On Ben's Farm

Robin Hood Would Have Liked This Game
A UNH professor started an arrow golf fad in Durham

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As any avid golfer will tell you, it never rains on a golf course. But in 1919, Walter C. O'Kane, an entomology professor at New Hampshire College of Agriculture and the Mechanic Arts, modified the game in such a way that not even a blizzard could deter the most devoted players.

It all started as an attempt to provide some entertainment for his four children. Equipped with a simple bow and a couple of arrows, O'Kane and his kids headed to the field across from their house on a summer day to play a game he called "arrow golf."

Targets could be anything from a fallen log, an old hay bale or the door of an abandoned house. The person with the lowest number of shots was the winner. O'Kane soon introduced his friends English professor Harold Scudder and zoology professor Floyd Jackson to the game; they were immediately hooked.

Before long, the professors had turned some fields near the college into a nine "hole" course. Fences, brooks, knolls and trees became hazards, and targets--burlap bags filled with straw--were tied to 3-foot-long stakes. The bags were set to clear the ground by five or six inches. (Too high and a miss could send the arrow sailing off into space, which called for severe penalties.)

The distances between the targets varied from 200 to 600 yards. Given that the average player could easily make a "drive" of 200 yards, there was the possibility--although not much probability --of achieving a hole-in-one. The total distance around the Durham course was about 2,200 yards, or roughly one and a third miles. Twice around the course was a typical game, but the professors liked to go four times around.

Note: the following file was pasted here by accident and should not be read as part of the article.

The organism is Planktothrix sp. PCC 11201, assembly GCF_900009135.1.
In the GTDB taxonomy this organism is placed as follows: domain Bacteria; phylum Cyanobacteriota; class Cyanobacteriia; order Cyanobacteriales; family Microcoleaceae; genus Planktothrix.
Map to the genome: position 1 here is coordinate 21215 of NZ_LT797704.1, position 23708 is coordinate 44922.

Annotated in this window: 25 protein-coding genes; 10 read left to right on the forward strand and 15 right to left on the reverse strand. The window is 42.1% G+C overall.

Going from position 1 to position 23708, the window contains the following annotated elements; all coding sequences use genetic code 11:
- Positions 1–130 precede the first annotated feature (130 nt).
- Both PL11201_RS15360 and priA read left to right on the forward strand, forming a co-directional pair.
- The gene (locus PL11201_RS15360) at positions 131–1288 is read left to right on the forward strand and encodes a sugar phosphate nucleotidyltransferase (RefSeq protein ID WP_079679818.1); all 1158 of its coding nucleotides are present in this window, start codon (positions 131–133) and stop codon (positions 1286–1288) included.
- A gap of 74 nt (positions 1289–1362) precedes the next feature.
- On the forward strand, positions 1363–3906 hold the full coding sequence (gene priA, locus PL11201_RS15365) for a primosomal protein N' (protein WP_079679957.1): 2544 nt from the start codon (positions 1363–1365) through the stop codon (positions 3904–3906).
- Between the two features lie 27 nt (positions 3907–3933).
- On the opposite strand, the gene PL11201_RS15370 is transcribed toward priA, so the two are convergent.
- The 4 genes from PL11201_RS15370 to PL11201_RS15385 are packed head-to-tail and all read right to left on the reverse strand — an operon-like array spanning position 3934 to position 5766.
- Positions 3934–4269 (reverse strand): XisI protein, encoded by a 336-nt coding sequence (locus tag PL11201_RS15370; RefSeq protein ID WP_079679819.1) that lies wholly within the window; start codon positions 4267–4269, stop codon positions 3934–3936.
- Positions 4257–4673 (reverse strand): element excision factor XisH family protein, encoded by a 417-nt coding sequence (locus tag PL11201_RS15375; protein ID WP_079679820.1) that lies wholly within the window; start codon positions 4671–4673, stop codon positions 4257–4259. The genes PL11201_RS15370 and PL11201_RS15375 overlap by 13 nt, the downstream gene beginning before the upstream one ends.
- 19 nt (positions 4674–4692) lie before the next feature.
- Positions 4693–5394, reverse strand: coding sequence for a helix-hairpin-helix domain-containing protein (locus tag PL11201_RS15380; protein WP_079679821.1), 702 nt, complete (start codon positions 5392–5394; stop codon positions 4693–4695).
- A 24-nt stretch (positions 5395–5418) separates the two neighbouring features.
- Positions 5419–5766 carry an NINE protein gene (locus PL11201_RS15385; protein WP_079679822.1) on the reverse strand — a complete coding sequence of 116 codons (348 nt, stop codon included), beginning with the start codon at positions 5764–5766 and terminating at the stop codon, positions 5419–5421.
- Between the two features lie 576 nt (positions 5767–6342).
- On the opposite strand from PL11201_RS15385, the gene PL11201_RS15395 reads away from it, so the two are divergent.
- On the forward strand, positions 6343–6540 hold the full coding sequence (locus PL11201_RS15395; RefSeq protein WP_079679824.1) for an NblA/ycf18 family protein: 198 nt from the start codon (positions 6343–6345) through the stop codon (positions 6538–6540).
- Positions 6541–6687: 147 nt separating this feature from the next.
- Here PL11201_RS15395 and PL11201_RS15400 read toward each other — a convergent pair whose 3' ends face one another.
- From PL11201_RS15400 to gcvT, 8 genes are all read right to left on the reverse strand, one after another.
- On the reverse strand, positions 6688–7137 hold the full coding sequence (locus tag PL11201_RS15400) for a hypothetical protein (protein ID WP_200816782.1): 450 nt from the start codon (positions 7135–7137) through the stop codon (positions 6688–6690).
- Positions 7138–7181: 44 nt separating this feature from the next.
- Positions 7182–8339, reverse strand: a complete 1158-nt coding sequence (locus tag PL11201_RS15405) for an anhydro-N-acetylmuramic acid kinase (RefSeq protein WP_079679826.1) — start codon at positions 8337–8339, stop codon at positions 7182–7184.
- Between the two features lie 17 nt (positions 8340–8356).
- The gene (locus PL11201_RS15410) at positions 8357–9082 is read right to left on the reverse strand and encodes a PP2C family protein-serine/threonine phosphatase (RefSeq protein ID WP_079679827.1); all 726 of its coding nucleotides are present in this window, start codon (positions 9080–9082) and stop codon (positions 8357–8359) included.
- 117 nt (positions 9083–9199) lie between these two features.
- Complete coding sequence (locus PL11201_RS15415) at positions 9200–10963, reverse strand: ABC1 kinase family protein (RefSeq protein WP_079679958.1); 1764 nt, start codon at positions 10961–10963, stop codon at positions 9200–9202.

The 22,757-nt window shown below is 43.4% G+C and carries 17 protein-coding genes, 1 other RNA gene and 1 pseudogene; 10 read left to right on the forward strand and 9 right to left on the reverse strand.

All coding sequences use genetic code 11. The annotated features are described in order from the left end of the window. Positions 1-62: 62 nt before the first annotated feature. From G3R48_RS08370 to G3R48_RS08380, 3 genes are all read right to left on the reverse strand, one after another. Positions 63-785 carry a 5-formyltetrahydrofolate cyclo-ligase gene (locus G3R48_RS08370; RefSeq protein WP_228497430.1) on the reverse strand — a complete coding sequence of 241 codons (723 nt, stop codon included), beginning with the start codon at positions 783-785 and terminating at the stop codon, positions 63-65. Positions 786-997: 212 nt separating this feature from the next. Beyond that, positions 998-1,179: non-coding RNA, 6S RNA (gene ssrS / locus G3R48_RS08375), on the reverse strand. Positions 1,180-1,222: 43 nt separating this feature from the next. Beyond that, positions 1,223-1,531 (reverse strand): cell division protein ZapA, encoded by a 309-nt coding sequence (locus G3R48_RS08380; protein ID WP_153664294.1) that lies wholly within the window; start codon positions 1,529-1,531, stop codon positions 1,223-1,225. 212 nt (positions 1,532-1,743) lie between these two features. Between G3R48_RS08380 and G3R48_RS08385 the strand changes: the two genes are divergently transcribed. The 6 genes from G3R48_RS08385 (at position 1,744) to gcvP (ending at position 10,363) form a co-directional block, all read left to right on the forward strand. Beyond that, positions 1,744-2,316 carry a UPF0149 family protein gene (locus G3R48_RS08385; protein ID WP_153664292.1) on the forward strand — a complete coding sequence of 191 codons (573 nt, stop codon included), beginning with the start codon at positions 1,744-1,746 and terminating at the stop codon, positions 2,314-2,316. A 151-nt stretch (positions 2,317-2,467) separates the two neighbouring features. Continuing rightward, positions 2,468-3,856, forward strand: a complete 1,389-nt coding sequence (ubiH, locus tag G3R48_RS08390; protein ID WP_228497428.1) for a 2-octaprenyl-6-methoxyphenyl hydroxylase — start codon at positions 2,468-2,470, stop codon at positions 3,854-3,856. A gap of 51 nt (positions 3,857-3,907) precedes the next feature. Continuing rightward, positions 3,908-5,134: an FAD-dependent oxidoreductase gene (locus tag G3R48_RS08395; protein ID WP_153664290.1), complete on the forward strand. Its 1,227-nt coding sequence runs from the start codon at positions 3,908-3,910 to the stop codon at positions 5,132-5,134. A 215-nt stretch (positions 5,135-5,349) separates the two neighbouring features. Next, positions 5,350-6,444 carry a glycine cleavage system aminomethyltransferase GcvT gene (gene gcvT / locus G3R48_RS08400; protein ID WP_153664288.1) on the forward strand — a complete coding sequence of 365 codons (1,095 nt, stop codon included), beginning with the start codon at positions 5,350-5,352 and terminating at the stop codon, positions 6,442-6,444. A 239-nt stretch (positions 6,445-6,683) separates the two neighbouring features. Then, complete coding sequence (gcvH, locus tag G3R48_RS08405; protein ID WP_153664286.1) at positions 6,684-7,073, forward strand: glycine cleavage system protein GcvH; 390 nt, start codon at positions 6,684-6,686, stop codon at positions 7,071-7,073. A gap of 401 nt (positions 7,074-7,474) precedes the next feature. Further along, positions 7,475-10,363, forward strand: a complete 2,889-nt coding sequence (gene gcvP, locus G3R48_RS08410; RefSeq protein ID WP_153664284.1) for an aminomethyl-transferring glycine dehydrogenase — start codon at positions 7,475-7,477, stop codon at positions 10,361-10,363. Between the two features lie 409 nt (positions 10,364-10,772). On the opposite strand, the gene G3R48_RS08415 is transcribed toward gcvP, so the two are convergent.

So popular was the game in Durham that O'Kane wrote an article for the February 1920 issue of Country Life magazine, describing in detail how to lay out a course and play the game. (Because the magazine's subscribers were primarily landowners and other wealthy country dwellers, he credited the creation of the game to "a modest little country club in a village in New Hampshire.")

"In the deep snows of a New Hampshire winter they kept at it on snowshoes," O'Kane wrote. "Even a howling blizzard seemed only to add zest. Through thaws and spring rains they played in boots and rubber coats. Of evenings they compute season totals and re-tell the extraordinarily long hit or the equally unbelievable miss. It is a sport worth trying."

Not long afterward, O'Kane heard of arrow golf courses being built in Cleveland, San Diego and several southern resorts. As the sport caught on, some country clubs began adding arrow targets near their courses as an alternative to traditional golf.

It was at one of these golf courses in 1927 that John D. Rockefeller observed a group of arrow golfers; he later tried the sport himself. After reading an article about Rockefeller's interest in the sport, O'Kane sent him several pictures of the game and the original regulations for playing. (Howard Hill, who was unofficially referred to as the "World's Greatest Archer," won seven national archery golf tournaments, and wrote the first official rule book for arrow golf in 1928.)

Durham's little country club eventually disbanded, but the game continued to be played abroad, and at UNH, professor Evelyn Browne revived the game for her girls' archery class in the mid-'60s. Today, archery golf outings can still be found around the country.

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